Tuesday next week, the 16th October, is World Food Day. Toni Pyke sketches out the background to the international day and introduces a new #ZeroHunger series, brought to you by the Professional Development Support Service for Teachers (PDST), developmenteducation.ie, Concern Worldwide and Self Help Africa.
World Food Day (WFD) commemorates the founding of the UN agency the Food and Agriculture Organisation (FAO) which was formally established in 1945. For nearly 40 years since 1979, countries around the world have marked WFD not only as a reminder of the founding of the FAO, but more importantly, to remind the world of the relentless hunger and malnutrition that continues to plague millions of us around the globe. Marked by more than 150 countries around the world, WFD seeks to heighten awareness and action in support of those experiencing hunger, food insecurity, undernourishment and malnutrition.
The first global action of WFD was marked in 1981 with the theme: Food Come First. The theme for this year is Our Actions, Our Future (see here for a full list of themes).
According to the FAO, the objectives of marking and acting on World Food Day are to:
- encourage attention to agricultural food production and to stimulate national, bilateral, multilateral and non-governmental efforts to achieve this
- encourage economic and technical cooperation among developing countries
- encourage the participation of rural people, particularly women and the least privileged categories, in decisions and activities influencing their living conditions
- heighten public awareness of the problem of hunger in the world
- promote the transfer of technologies to the developing world
- strengthen international and national solidarity in the struggle against hunger, malnutrition and poverty and draw attention to achievements in food and agricultural development.
The wider message is that food for all is a basic, fundamental human right. Yet despite this, the WFP report that some 821 million people worldwide – that’s 1 in 9 – still go to bed on an empty stomach each night. Added to this, 1 in 3 suffer from malnutrition (the deficiencies, excesses or imbalances in a person’s intake of energy and/or nutrients – WHO). There are also while 1.9 billion people in the world who are overweight.
Being aware of, marking and publicising WFD is a chance to demonstrate that we are committed to the achieving ‘Zero Hunger by 2030’, which is the aim of Sustainable Development Goal (SDG) 2.
8 reasons why zero hunger changes the world, as argued by the World Food Programme:
- Zero hunger could save the lives of 3.1 million children a year
- Well-nourished mothers have healthier babies with stronger immune systems
- Ending child undernutrition could increase a developing country’s GDP by 16.5 percent
- A dollar invested in hunger prevention could return between $15 (€13) and $139 (€120) in benefits
- Proper nutrition early in life could mean 46 percent more in lifetime earnings
- Eliminating iron deficiency in a population could boost workplace productivity by 20 percent
- Ending nutrition-related child mortality could increase a workforce by 9.4 percent
- Zero hunger can help build a safer, more prosperous world for everyone
It’s time to take action on food inequality within our societies and across our global community. Be the #ZeroHunger hero that the FAO is challenging us to become.
Over the next week develomenteduation.ie will include a whole host of information, resources and activities that will support you on this journey, in partnership with the Professional Development Support Service for Teachers (PDST), Concern Worldwide and Self Help Africa. Keep an eye on our Twitter, Facebook and e-zines straight to your inbox for details as they happen.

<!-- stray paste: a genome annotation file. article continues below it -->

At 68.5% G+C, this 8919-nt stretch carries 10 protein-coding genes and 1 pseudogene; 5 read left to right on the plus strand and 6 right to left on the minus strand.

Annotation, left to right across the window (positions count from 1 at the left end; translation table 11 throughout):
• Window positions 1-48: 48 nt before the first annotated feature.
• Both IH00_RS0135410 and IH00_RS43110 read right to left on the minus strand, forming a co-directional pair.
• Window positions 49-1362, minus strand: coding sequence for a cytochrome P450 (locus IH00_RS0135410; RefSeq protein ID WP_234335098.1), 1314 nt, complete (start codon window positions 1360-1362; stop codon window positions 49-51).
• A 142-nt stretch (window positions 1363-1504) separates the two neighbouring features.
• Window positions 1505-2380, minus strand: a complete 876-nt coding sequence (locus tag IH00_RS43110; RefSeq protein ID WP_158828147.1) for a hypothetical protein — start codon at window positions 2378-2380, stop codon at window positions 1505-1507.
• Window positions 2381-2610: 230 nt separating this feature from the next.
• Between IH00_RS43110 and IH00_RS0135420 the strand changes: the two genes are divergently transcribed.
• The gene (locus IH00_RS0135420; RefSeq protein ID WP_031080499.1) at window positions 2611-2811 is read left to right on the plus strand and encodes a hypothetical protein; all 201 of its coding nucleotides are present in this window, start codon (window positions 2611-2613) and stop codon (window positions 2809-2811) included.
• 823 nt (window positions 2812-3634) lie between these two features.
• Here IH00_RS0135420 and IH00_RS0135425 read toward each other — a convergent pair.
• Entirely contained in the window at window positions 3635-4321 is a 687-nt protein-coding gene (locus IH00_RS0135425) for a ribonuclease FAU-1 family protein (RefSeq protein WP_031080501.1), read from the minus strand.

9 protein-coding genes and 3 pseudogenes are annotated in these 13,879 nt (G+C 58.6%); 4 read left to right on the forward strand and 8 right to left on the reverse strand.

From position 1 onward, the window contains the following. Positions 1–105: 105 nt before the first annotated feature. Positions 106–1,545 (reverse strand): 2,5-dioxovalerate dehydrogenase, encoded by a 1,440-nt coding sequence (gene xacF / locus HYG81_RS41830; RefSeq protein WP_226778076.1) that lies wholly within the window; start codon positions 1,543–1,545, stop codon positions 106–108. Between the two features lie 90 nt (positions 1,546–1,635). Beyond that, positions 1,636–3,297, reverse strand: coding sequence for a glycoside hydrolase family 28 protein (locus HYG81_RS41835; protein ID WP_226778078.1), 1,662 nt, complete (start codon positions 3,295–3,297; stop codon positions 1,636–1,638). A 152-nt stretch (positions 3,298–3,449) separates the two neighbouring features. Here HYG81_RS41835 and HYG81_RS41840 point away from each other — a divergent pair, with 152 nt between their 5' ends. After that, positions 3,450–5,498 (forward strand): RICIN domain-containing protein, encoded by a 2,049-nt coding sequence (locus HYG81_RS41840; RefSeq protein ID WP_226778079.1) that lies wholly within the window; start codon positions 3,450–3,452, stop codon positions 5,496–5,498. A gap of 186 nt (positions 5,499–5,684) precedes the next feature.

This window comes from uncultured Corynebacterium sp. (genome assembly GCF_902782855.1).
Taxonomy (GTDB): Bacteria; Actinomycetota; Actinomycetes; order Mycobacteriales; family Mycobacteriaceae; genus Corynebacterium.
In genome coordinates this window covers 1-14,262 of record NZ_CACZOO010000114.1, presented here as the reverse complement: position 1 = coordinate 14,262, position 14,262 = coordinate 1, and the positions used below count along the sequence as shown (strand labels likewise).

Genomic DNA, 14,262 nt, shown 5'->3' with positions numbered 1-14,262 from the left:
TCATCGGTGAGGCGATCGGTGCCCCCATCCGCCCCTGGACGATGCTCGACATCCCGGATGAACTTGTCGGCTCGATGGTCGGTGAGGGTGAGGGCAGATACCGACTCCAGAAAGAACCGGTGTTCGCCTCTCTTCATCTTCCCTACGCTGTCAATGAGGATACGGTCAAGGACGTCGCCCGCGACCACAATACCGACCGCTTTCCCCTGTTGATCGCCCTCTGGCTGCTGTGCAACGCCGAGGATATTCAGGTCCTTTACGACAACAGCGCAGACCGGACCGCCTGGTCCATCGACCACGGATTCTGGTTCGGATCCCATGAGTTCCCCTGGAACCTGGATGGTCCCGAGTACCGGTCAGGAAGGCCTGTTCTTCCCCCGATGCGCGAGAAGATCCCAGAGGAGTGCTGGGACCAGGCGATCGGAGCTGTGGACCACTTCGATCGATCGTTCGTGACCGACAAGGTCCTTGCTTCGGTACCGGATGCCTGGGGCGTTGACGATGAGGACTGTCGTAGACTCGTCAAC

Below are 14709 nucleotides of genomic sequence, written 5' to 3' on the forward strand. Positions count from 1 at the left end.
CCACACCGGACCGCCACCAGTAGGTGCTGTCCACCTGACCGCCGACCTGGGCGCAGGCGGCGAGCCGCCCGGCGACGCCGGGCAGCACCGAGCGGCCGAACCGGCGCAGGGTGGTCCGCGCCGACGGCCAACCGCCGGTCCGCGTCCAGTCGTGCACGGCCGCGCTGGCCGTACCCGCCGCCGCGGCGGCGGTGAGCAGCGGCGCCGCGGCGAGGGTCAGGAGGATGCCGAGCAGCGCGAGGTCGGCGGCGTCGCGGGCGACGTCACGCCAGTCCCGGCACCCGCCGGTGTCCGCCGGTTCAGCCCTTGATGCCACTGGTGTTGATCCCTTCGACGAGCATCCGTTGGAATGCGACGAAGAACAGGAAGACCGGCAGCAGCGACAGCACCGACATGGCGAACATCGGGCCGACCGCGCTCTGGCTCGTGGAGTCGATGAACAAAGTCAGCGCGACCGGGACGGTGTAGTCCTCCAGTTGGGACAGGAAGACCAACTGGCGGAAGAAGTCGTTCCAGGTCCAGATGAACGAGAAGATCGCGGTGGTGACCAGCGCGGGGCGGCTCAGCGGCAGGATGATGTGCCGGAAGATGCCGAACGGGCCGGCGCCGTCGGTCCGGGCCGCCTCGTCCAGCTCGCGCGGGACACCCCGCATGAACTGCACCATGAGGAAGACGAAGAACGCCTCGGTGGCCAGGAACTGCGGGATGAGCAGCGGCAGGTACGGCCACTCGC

Keep an eye on the website over the coming days in the lead up to World Food Day 2018. For starters:
- Take a look at the teaching materials and reference materials developed by our PDST colleagues over at Scoilnet, pulling together a raft of teaching materials and lesson plan ideas (and presentations) for Junior Cycle geography, science, home economics and CSPE.
- Check out the 2018 Global Hunger Index published today: a collaborative resource produced by Concern WorldWide, the International Food Policy Research Institute and Welthungerhilfe. The Global Hunger Index traces the state of world hunger and highlights the most critical areas where hunger is most acute. The focus of the 2018 Index is Forced Migration and Hunger. What the Global Hunger Index shows is that although there has been some progress over last 2 decades in terms of the global averages of incidences of hunger and malnutrition in some parts of the world, in others hunger and undernutrition continues and in some cases has deteriorated. The report finds that,
“Levels of hunger are still serious or alarming in 51 countries and extremely alarming in one country”.
The 2018 GHI finds that in the Central African Republic hunger is extremely alarming.
- In Chad, Haiti, Madagascar, Sierra Leone, Yemen, and Zambia, the level of hunger experienced by populations is categorised as alarming.
- Forty-five out of 119 countries show serious levels of hunger.
- Despite the absence of data, the report finds that hunger and undernutrition in countries including Burundi, Democratic Republic of Congo, Eritrea, Libya, Somalia, South Sudan, and Syria, are of significant concern.
- Whilst not on the critical lists, the report shows that across all regions of the globe, countries demonstrate variations in hunger and undernutrition levels. For example, Latin America demonstrates one of the lowest regional hunger levels, yet stunting levels in Guatemala range from 25 percent to 70 percent.
In the meantime, begin that ‘Zero Hunger hero’ journey today.